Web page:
It was only by chance that I found out about the status, despite some of my friends’ best efforts to contact me through email or Facebook. I had no access to Internet because it was a Sunday and nothing was open.
I was eager to set off for Lencois, a nearby tourist town, to get rid of the bad energy I was feeling in Salvador, but had to wait for my police report – which would take another two hours because the lady writing it was hungry and wanted lunch! Ahem, wasn’t there a crime to solve!? This no-pressure attitude while handling necessary services is something that Salvador and Brazil’s Bahia province is infamous for.
While I waited upset and with thoughts of my retreat home to Canada out of disappointment, I went to a nearby hostel to visit a Canadian friend. She wasn’t there, but her boyfriend Pedro who works at the hostel was. Reluctantly, I told him the embarrassing news – that I had apparently left my locker and lost my computer and camera.
“Dude!,” the Brazilian told me in his perfect colloquial English accent. “You didn’t see your Facebook status? Someone found it and they want to meet up!”
Huh!? This must be a joke! My first instinct was to laugh.
I went to look and alas, there on Facebook, was my own status updated with all the information I needed to contact Veronica and Nicolas!
Veronica truly went above and beyond to get a hold of me. She messaged Damian, the Argentinian from CouchSurfing and called the hostel to get a hold of me.
They also took photos and posted them on my own wall to prove that they had the computer.
The comments on Facebook were filled with heart warming messages from family and friends from all walks of life. “Good things happen to good people,” said a friend I knew from high school, but hadn’t seen in over five years. “Well today officially became the shitiest day of the year…! At least Joel Balsam’s story still gives me faith in the world!” read a status of a former teammate from the French Jeux de la Communications.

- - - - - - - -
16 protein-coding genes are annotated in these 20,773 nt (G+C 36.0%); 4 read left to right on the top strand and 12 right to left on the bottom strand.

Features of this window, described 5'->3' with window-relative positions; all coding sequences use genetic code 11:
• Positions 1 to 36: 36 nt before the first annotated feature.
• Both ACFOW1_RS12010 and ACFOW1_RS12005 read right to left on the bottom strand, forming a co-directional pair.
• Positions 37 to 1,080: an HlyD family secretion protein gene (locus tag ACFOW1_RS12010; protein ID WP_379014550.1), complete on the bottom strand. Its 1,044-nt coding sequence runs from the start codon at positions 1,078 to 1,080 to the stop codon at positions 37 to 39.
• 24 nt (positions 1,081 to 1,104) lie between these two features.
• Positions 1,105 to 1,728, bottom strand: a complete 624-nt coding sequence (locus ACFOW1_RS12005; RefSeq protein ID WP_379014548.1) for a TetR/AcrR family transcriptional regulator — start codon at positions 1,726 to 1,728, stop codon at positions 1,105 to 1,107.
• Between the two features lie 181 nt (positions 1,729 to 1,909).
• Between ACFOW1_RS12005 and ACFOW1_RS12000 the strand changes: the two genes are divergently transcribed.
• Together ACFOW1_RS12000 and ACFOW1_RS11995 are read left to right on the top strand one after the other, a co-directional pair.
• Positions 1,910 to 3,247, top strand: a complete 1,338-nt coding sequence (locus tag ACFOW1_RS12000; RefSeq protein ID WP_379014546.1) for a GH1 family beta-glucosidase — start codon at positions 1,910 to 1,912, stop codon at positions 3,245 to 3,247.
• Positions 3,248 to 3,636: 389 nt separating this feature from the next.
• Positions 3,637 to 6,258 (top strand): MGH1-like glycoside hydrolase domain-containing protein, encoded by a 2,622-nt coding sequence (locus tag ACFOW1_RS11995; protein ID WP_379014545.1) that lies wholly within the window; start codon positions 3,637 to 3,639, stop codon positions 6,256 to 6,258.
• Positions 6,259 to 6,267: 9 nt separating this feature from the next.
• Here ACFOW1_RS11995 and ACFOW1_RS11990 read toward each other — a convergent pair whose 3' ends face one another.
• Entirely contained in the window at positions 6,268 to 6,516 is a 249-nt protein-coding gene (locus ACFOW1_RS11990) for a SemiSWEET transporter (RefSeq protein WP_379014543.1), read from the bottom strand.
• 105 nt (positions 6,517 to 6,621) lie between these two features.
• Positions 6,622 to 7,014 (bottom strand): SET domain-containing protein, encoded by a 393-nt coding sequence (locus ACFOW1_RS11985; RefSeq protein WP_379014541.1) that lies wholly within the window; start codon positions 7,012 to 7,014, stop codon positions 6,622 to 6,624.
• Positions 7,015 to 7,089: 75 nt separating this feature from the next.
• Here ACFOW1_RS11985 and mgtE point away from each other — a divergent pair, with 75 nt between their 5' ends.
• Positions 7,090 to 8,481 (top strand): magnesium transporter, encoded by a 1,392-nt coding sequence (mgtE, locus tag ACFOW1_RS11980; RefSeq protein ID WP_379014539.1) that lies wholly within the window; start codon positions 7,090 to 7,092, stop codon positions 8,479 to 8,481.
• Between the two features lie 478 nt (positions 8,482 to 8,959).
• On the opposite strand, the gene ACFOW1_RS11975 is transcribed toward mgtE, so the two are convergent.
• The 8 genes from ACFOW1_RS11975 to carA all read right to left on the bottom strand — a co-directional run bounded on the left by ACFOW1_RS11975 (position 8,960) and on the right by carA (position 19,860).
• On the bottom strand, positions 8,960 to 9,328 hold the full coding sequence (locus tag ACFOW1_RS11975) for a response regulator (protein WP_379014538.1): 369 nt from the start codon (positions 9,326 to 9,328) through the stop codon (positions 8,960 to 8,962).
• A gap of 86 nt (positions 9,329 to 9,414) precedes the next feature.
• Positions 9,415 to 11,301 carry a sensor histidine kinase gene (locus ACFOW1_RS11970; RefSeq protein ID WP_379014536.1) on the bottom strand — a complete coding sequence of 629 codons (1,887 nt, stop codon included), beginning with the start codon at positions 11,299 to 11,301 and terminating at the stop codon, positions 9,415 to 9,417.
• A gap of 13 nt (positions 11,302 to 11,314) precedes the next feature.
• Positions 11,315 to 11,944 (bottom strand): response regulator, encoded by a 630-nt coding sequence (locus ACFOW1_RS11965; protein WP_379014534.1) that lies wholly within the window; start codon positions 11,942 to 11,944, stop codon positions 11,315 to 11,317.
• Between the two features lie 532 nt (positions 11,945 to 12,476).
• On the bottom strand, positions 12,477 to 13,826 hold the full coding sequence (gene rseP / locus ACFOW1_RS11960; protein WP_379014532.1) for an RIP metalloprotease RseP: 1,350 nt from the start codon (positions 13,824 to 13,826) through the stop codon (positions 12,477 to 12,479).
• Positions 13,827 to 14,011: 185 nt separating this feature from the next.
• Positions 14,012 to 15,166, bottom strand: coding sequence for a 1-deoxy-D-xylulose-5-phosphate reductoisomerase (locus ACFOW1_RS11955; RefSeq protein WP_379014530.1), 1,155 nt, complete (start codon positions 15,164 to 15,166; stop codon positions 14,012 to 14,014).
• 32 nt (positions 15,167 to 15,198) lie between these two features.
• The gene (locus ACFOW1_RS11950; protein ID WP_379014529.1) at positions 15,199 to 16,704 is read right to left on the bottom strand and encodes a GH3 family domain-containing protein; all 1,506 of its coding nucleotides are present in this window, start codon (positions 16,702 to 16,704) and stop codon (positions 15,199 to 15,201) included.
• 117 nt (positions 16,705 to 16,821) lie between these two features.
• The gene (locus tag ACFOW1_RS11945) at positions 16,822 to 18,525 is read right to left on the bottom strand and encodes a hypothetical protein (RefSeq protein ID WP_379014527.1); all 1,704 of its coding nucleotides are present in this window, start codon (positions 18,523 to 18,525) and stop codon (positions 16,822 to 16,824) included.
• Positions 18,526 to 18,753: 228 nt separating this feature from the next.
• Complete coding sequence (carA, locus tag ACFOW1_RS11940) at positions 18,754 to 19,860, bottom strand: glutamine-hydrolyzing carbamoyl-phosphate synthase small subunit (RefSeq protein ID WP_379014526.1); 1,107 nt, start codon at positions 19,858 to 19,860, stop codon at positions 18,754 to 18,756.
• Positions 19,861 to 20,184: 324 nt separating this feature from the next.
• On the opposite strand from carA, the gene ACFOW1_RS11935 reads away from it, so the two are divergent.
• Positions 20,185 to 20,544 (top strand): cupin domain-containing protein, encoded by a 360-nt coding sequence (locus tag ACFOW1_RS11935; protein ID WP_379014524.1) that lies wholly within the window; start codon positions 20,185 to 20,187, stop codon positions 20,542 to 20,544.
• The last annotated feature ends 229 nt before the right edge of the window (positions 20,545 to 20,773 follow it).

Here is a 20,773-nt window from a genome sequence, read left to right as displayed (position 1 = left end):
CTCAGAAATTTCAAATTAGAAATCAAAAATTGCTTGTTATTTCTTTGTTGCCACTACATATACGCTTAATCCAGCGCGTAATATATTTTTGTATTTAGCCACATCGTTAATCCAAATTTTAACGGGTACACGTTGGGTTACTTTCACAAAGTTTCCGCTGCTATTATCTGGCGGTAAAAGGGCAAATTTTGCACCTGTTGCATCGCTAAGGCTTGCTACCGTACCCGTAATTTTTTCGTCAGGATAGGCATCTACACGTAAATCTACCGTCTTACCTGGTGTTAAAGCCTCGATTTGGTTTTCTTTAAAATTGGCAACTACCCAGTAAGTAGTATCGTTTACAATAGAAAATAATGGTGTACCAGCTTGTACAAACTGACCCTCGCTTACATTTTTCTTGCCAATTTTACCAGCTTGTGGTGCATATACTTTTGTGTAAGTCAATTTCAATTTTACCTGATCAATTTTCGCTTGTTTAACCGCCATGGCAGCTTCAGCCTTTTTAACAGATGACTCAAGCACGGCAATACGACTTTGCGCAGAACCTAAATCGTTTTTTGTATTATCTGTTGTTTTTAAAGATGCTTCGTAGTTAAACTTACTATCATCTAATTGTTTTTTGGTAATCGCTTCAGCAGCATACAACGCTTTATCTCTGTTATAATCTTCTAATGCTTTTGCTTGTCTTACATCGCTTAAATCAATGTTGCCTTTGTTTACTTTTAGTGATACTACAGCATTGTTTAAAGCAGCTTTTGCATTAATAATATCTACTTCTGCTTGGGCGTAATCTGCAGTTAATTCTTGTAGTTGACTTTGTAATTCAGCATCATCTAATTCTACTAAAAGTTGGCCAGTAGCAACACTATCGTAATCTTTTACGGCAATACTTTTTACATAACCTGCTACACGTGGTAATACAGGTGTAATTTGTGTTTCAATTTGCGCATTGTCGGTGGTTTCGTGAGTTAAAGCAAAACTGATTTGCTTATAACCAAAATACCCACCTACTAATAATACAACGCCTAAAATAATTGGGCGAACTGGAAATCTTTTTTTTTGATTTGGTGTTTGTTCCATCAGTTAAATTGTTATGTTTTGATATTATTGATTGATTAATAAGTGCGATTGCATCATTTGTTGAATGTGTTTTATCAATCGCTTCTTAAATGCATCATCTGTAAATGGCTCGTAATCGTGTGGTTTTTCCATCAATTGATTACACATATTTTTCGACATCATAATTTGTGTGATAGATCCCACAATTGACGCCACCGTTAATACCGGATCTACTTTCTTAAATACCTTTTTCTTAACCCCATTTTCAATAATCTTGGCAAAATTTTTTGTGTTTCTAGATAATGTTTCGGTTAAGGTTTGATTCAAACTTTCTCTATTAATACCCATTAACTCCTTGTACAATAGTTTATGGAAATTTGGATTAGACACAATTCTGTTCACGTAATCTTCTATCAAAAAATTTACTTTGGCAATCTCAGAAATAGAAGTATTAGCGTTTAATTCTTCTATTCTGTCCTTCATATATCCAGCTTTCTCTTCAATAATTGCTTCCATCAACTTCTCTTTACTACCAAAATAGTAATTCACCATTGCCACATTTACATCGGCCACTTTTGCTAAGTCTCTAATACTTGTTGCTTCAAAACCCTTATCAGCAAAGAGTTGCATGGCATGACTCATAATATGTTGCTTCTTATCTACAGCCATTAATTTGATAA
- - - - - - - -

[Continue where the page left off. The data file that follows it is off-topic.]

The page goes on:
I called Veronica. No answer.
I went to message a close friend of mine on Pedro’s computer to express my shock and suddenly I was typing my own name in chat, but I really wasn’t… Veronica was also logged in to Facebook and was communicating with me through the same message!
Didn’t Facebook used to sign you out if you were signed in at two different locations?
Anyway, Veronica messaged me the address and I punched it into Google Maps. Ready to head out the door, Pedro, the guy who worked at the hostel stopped me. “Dude, that’s in the worst and most dangerous part of the city.” Crap! Salvador is already pretty dangerous, so I could only imagine what the locals would do to a white gringo like me. Hopefully, a white gringo with his Macbook.
A closer search on Google Maps found the same street in a completely different part of the city. Relief.
Two hours later by bus and taxi I arrived to Veronica and Nicolas’ huge condominium and rang the doorbell. Finally, I would meet face to face with the saints that found my computer! But… you guessed it… they weren’t there! Crap, I thought as I looked out the window. I was in some strange place and still unsure if this was all real. Seconds later, a happy couple looked up at me from the street and said “hoy!” I knew it was them!